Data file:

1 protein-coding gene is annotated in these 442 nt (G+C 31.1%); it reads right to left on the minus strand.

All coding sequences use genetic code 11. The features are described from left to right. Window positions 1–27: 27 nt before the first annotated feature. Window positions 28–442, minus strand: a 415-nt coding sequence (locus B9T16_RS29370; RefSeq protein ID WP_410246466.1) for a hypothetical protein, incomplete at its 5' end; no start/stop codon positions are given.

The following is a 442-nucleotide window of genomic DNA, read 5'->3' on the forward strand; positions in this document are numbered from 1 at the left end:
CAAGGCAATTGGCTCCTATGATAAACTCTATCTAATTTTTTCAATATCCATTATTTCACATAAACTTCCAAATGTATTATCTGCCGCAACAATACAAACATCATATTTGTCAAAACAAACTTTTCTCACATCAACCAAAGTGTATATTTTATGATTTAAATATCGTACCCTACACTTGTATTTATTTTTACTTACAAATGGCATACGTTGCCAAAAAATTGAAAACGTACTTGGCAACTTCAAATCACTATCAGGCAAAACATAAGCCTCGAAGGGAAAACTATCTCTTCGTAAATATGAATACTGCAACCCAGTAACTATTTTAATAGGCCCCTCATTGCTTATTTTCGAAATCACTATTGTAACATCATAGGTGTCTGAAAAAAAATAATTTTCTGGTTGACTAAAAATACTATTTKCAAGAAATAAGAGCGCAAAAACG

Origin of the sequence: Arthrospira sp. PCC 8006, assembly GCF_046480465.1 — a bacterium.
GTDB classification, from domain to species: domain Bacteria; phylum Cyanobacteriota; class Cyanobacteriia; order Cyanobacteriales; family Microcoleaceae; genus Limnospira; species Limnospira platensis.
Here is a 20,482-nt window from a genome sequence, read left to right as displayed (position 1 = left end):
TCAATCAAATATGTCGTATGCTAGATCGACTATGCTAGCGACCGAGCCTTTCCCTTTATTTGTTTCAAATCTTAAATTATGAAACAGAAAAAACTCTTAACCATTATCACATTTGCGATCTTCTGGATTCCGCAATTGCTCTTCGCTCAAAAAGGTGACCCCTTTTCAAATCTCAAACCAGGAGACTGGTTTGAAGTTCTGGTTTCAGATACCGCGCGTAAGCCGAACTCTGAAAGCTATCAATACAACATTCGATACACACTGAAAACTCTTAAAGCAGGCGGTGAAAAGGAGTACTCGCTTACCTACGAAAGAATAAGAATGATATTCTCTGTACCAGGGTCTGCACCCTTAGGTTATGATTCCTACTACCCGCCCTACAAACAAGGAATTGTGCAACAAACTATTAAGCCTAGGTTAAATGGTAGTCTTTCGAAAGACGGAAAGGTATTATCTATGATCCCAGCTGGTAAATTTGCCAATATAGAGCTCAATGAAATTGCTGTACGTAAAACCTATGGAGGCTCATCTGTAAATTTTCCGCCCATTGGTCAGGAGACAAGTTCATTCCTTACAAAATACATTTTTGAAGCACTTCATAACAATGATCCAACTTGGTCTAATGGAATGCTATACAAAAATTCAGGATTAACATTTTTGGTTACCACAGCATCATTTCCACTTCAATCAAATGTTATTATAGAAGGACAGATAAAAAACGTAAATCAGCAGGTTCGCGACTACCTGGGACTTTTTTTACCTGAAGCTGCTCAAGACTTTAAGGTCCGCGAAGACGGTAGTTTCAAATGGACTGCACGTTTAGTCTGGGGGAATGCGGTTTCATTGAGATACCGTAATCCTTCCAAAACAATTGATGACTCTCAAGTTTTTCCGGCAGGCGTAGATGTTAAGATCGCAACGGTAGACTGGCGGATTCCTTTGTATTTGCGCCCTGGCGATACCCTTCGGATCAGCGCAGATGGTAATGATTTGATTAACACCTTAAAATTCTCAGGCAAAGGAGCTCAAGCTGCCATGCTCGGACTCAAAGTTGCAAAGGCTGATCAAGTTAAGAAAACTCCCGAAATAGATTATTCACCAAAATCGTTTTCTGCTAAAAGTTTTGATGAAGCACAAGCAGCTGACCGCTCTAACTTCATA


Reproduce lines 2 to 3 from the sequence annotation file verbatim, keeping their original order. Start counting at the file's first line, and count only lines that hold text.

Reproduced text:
All coding sequences use genetic code 11. The features are described from left to right. Window positions 1–27: 27 nt before the first annotated feature. Window positions 28–442, minus strand: a 415-nt coding sequence (locus B9T16_RS29370; RefSeq protein ID WP_410246466.1) for a hypothetical protein, incomplete at its 5' end; no start/stop codon positions are given.

The following is a 442-nucleotide window of genomic DNA, read 5'->3' on the forward strand; positions in this document are numbered from 1 at the left end: